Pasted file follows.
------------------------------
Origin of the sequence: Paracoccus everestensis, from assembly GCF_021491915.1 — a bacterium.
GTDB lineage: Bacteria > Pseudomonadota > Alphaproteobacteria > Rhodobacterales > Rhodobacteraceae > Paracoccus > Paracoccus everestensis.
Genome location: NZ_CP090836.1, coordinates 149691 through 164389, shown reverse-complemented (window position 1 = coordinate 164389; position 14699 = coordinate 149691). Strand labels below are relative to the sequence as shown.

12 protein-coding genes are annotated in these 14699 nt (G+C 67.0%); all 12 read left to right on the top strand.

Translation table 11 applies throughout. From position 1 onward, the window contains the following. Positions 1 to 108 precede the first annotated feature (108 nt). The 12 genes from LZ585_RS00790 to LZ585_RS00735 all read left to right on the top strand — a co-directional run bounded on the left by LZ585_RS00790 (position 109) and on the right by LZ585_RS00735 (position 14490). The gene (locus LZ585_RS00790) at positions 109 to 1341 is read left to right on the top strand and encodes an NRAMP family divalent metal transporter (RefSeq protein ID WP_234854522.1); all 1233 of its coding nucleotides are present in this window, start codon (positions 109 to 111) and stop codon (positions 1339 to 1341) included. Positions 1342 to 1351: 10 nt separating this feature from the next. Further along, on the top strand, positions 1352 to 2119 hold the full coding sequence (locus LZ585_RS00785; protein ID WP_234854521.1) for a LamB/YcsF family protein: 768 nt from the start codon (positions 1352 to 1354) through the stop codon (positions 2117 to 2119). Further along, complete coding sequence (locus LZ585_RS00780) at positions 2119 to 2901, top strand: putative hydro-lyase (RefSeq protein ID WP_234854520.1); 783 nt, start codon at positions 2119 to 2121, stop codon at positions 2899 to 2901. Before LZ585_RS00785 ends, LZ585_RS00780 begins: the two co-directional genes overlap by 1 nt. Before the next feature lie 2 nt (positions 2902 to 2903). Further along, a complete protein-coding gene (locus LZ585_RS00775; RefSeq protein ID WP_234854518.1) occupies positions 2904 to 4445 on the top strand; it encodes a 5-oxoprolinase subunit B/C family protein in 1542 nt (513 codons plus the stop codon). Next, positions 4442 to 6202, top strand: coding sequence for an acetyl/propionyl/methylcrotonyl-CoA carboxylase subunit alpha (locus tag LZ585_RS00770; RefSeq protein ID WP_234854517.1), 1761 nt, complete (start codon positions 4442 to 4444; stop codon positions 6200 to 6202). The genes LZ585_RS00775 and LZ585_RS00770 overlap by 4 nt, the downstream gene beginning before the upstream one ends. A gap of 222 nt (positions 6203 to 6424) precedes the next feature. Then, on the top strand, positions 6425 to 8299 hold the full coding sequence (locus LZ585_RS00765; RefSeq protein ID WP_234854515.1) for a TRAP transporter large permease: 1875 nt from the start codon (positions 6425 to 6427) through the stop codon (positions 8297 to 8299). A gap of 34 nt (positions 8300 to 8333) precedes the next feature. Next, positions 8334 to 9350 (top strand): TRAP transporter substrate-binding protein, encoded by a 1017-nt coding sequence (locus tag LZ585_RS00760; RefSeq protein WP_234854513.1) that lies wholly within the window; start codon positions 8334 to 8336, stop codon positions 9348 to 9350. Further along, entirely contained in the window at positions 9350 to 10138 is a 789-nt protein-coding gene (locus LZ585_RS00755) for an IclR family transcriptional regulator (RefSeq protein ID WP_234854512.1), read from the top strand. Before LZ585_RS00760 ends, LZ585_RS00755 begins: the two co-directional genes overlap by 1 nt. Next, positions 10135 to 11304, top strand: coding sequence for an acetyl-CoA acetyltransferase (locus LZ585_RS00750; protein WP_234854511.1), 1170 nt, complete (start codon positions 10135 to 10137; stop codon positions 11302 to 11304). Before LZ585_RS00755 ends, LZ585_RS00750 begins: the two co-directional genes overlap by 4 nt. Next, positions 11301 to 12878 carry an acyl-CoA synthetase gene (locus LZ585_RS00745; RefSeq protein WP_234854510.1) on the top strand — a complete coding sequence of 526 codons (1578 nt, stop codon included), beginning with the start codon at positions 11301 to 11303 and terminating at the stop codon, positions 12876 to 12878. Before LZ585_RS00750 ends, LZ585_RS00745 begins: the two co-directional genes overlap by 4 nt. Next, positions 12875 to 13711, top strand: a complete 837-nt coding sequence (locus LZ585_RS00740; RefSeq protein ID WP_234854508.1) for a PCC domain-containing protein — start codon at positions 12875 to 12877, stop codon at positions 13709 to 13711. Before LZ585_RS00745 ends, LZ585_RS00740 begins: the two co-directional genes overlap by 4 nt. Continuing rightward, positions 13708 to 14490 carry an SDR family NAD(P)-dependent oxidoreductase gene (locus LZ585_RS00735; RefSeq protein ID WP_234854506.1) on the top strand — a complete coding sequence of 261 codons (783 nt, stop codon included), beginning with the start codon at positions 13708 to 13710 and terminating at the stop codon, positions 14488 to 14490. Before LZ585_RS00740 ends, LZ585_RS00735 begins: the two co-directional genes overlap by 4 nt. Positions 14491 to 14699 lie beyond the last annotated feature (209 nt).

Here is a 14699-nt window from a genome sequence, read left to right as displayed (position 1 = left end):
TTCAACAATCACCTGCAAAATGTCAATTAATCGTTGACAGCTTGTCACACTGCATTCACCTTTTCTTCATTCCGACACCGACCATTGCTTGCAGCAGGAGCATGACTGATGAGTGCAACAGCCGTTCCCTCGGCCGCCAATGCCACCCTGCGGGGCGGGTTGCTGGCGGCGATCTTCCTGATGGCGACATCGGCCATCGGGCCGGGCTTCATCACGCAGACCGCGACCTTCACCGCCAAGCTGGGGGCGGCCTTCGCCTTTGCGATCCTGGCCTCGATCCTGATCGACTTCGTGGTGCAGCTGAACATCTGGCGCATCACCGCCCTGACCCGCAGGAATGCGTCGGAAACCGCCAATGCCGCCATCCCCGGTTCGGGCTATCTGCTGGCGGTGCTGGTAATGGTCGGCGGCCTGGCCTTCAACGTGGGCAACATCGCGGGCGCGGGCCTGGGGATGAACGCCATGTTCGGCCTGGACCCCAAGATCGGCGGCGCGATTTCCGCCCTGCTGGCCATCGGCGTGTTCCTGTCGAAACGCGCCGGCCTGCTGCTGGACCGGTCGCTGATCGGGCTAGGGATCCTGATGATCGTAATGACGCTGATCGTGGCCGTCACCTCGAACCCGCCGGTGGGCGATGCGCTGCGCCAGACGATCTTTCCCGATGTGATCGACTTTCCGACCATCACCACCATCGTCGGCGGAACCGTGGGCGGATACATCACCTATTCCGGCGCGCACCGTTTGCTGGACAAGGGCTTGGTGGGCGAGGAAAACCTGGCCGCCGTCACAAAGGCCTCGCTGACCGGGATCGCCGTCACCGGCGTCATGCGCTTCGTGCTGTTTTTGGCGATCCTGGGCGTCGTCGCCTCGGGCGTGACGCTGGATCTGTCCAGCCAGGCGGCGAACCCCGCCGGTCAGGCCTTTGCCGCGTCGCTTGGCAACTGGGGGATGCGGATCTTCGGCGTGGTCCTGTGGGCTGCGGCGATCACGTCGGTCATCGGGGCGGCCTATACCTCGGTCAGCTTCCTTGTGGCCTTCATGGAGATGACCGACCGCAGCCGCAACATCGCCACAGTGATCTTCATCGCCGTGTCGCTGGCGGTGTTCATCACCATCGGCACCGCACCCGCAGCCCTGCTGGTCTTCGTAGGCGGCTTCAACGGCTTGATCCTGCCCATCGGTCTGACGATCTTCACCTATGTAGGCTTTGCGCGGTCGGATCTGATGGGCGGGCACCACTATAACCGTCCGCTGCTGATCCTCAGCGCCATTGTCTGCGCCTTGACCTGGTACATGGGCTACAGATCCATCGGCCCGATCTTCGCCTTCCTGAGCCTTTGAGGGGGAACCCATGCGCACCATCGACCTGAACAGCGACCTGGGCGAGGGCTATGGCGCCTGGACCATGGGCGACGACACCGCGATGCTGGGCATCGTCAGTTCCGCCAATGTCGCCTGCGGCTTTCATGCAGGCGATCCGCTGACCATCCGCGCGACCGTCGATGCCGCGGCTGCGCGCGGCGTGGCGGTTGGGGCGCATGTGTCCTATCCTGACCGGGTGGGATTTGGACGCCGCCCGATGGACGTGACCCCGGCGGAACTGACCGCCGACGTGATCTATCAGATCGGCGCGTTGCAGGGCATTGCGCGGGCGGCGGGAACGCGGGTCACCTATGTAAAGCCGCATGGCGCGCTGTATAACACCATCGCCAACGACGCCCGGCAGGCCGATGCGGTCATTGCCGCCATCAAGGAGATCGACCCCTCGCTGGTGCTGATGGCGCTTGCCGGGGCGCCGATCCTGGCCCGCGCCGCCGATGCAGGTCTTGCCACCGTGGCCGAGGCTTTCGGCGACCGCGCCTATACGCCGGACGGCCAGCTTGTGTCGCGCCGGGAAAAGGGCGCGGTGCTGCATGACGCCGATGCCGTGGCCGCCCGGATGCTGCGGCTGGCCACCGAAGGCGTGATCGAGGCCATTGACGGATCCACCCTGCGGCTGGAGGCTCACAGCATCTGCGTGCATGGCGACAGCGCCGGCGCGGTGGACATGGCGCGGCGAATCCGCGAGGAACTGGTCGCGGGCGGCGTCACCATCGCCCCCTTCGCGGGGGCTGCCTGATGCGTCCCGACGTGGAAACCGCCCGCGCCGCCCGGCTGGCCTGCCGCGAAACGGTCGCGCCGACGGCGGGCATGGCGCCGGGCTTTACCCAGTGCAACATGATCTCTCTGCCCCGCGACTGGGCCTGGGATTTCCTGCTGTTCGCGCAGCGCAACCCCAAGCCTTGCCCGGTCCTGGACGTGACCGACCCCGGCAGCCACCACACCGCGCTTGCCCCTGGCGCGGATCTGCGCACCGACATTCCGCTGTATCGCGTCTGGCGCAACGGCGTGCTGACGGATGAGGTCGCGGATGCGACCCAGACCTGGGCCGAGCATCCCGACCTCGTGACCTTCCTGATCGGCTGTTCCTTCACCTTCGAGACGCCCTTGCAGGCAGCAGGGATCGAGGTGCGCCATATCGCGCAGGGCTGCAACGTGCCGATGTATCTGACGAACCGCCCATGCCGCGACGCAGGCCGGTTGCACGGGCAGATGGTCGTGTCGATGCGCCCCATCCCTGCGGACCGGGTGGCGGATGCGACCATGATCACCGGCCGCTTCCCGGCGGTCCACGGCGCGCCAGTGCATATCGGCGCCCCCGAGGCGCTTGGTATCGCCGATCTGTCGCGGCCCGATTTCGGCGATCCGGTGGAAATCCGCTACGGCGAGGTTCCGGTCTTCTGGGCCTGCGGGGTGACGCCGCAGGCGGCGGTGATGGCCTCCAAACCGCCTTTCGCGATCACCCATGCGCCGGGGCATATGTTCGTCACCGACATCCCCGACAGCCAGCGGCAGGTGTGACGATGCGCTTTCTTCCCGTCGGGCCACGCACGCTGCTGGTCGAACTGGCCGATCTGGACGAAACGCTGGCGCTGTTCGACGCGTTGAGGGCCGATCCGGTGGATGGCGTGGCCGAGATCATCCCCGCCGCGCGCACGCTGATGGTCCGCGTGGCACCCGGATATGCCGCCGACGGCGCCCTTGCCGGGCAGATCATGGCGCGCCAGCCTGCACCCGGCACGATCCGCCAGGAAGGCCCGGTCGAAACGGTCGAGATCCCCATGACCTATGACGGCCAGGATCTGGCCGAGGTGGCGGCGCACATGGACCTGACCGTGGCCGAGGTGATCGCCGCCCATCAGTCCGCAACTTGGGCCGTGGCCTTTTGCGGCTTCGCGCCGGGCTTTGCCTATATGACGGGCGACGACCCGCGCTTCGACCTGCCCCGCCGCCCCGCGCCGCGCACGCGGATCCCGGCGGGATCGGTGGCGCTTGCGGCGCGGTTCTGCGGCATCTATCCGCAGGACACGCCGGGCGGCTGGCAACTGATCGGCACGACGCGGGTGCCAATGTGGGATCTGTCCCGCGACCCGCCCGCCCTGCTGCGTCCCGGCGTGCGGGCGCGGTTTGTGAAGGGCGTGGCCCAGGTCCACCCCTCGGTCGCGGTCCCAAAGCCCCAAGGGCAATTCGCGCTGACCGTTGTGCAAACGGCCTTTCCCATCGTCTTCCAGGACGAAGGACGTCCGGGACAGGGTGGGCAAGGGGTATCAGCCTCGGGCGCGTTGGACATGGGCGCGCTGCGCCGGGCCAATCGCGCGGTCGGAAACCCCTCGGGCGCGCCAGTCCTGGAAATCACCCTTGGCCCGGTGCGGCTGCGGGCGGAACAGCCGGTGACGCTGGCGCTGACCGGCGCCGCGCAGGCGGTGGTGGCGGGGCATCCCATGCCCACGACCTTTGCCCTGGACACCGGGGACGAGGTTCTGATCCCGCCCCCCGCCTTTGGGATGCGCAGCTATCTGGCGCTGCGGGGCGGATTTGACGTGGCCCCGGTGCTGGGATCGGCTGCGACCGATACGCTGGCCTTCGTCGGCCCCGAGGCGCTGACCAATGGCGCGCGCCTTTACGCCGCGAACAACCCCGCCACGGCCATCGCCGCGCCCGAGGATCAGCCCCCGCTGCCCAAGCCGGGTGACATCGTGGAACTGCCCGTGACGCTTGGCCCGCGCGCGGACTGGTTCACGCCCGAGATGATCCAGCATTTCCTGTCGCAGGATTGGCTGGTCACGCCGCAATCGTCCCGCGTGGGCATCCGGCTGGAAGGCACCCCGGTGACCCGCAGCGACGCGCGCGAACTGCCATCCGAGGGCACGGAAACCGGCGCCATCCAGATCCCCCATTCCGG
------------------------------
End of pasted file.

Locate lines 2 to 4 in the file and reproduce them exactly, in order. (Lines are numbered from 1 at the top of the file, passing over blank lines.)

GTDB lineage: Bacteria > Pseudomonadota > Alphaproteobacteria > Rhodobacterales > Rhodobacteraceae > Paracoccus > Paracoccus everestensis.
Genome location: NZ_CP090836.1, coordinates 149691 through 164389, shown reverse-complemented (window position 1 = coordinate 164389; position 14699 = coordinate 149691). Strand labels below are relative to the sequence as shown.

12 protein-coding genes are annotated in these 14699 nt (G+C 67.0%); all 12 read left to right on the top strand.